A friend of mine remarked a few years ago that this “Advent” was something new, that she had never heard of it when she was growing up. Actually, no one knows when Christian churches began to observe Advent, but the Oxford English Dictionary quotes the Old English Chronicle of 1099-1121, “þe fyrste sunnondæg of Aduent” (“the first Sunday of Advent”) as the earliest reference to Advent in English. So, it really is not all that new.
Advent comes from the Latin word adventus or arrival. Advent refers to the season of some four weeks before Christmas, set aside on the church calendar as a time of preparation for the celebration of the nativity or Christmas. In the Western Churches, Advent begins with the Sunday nearest St. Andrew’s Day (November 30) and lasts until Christmas. This year, Advent begins on November 28.
Since the sixth century, Advent has marked the beginning of the church year, noting as it does the historical first advent or coming of Christ as well as his second coming in judgment. Advent is sometimes called the “winter Lent,” coming before Christmas, just as Lent, in the spring, comes before Christmas. Before the festival (Christmas or Easter), there must be a somber time of preparation. Traditionally, during the time of Advent, festivities were forbidden, and the authorities encouraged fasting.
Advent often attracts popular, folkloric customs. In our time, popular Advent customs include the Advent wreath, with candles that are lit each Sunday in Advent, and the Advent calendar, which parents share with children to help them count down the time until Christmas.
Many churches today share a common lectionary, or a three-year cycle of readings from the Bible. The readings for Advent emphasize the expectation of the coming of the Messiah in the Old Testament. The readings for Advent 2010 can be found here.
Music is a special part of the Advent season, and perhaps the best-known and most typical of all the Advent songs is “O Come, O Come, Emmanuel.” It has been recorded by classical artists, such as the Atlanta Symphony Orchestra, and the Choir of King’s College. It has also been recorded by Joan Baez, Bette Midler, Clay Aiken, Enya, and Boyz II Men. (See a thorough list here.)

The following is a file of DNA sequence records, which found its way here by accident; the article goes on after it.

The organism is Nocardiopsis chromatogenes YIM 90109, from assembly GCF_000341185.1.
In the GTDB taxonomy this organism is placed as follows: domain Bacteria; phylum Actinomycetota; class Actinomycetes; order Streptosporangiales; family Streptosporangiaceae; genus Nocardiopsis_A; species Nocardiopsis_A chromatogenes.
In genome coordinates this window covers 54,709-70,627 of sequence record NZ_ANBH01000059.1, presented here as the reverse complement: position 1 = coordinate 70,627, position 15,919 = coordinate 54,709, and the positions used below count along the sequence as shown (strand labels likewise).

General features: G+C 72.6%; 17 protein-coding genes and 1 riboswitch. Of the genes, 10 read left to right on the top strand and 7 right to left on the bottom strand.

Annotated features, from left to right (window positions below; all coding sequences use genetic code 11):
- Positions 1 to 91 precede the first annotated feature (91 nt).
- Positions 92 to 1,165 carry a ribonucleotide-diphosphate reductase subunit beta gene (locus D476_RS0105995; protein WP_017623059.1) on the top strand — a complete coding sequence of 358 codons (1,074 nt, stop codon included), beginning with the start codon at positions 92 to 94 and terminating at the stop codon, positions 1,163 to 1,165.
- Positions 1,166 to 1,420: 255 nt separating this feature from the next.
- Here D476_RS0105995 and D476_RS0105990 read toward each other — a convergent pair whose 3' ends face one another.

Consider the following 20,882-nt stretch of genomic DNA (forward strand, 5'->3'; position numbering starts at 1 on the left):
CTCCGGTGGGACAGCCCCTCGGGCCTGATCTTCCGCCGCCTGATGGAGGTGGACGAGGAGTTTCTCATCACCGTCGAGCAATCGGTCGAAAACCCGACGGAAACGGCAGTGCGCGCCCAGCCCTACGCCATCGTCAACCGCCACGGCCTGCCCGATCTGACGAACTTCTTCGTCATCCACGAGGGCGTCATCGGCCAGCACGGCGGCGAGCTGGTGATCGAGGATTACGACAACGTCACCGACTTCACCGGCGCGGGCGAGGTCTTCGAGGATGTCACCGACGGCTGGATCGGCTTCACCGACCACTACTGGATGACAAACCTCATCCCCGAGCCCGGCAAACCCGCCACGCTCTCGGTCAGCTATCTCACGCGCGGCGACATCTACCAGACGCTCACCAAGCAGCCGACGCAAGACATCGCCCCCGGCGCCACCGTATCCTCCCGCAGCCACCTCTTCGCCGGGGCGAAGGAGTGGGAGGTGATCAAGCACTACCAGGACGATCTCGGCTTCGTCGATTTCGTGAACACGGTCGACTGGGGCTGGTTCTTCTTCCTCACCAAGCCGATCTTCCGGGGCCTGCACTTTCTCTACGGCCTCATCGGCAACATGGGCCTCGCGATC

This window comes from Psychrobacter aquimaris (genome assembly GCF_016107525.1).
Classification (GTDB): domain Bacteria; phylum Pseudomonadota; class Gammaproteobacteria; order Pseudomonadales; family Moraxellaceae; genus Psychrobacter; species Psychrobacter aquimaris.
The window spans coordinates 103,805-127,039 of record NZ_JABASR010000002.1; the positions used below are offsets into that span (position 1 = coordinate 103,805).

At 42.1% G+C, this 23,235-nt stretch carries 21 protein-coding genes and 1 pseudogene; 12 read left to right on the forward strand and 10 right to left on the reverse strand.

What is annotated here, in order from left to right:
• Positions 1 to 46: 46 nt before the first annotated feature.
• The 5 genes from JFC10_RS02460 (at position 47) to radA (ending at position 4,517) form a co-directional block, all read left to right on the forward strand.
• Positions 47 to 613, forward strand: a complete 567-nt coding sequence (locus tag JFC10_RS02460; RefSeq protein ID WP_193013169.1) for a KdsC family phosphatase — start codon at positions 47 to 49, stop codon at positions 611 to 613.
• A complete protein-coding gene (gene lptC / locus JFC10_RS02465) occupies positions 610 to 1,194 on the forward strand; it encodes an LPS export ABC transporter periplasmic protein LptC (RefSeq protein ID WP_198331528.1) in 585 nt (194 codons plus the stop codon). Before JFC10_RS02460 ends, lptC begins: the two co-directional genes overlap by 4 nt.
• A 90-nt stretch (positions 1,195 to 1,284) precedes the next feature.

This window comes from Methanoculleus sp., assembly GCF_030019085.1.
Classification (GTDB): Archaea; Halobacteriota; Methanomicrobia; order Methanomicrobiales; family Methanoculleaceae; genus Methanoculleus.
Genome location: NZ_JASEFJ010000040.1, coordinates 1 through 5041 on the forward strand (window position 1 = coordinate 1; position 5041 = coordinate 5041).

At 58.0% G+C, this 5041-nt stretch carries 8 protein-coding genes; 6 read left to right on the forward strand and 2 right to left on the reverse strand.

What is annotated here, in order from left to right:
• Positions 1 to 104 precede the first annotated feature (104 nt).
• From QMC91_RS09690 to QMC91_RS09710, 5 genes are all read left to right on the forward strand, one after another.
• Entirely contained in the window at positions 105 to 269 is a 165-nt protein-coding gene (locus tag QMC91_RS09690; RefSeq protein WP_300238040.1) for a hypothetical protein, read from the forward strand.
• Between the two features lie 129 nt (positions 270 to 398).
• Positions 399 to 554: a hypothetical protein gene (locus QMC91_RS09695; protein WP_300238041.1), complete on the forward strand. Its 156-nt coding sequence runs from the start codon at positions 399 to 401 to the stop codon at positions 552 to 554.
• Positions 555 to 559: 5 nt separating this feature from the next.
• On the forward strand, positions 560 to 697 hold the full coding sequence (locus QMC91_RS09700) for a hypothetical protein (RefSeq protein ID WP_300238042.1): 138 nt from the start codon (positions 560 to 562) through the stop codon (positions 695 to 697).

“O Come, O Come, Emmanuel” is often identified as a Christmas carol, but if you listen to the words – beginning with the title – you can tell that it is not about the birth of Christ but about anticipating the birth of Christ. You can read and hear the lyrics [not my link, which is why I always put my links on words like here and source] online here.
My friend, it turned out, belongs to a church that did not typically observe the church calender much beyond Christmas and Easter, but which had added Advent devotions to enrich the spiritual life of the congregation, as a number of congregations have in recent years. Of course, the keeping of Advent is not a biblical practice; for that matter, as some Christian churches will remind us, neither is Christmas, which under the Puritans was actually outlawed.
I have previously written about Advent (“Advent and Age”) here. You might enjoy my other articles on Christian holidays and other topics, for which I maintain an index page.
Note links throughout the article.
Lutheran Church Missouri Synod – webpage
New Advent Catholic Encyclopedia – article